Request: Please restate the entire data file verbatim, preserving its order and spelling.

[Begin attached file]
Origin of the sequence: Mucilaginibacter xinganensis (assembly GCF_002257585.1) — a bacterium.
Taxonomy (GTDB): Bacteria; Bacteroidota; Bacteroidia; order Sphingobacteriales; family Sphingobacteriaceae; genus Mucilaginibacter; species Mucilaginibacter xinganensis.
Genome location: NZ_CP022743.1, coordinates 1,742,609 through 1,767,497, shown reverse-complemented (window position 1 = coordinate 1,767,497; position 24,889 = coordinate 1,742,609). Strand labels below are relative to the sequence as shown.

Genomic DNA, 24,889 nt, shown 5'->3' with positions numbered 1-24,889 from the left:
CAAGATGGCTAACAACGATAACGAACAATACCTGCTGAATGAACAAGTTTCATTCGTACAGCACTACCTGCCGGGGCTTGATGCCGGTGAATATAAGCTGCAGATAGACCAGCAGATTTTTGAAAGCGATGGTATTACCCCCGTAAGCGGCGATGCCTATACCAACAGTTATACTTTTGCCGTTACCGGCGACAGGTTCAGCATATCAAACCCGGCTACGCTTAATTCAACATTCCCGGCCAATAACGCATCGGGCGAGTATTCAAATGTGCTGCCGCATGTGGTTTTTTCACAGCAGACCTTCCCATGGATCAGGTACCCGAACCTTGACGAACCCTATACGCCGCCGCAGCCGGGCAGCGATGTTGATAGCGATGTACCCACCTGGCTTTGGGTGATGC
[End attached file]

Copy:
Origin of the sequence: Mucilaginibacter xinganensis (assembly GCF_002257585.1) — a bacterium.
Taxonomy (GTDB): Bacteria; Bacteroidota; Bacteroidia; order Sphingobacteriales; family Sphingobacteriaceae; genus Mucilaginibacter; species Mucilaginibacter xinganensis.
Genome location: NZ_CP022743.1, coordinates 1,742,609 through 1,767,497, shown reverse-complemented (window position 1 = coordinate 1,767,497; position 24,889 = coordinate 1,742,609). Strand labels below are relative to the sequence as shown.

Genomic DNA, 24,889 nt, shown 5'->3' with positions numbered 1-24,889 from the left:
CAAGATGGCTAACAACGATAACGAACAATACCTGCTGAATGAACAAGTTTCATTCGTACAGCACTACCTGCCGGGGCTTGATGCCGGTGAATATAAGCTGCAGATAGACCAGCAGATTTTTGAAAGCGATGGTATTACCCCCGTAAGCGGCGATGCCTATACCAACAGTTATACTTTTGCCGTTACCGGCGACAGGTTCAGCATATCAAACCCGGCTACGCTTAATTCAACATTCCCGGCCAATAACGCATCGGGCGAGTATTCAAATGTGCTGCCGCATGTGGTTTTTTCACAGCAGACCTTCCCATGGATCAGGTACCCGAACCTTGACGAACCCTATACGCCGCCGCAGCCGGGCAGCGATGTTGATAGCGATGTACCCACCTGGCTTTGGGTGATGC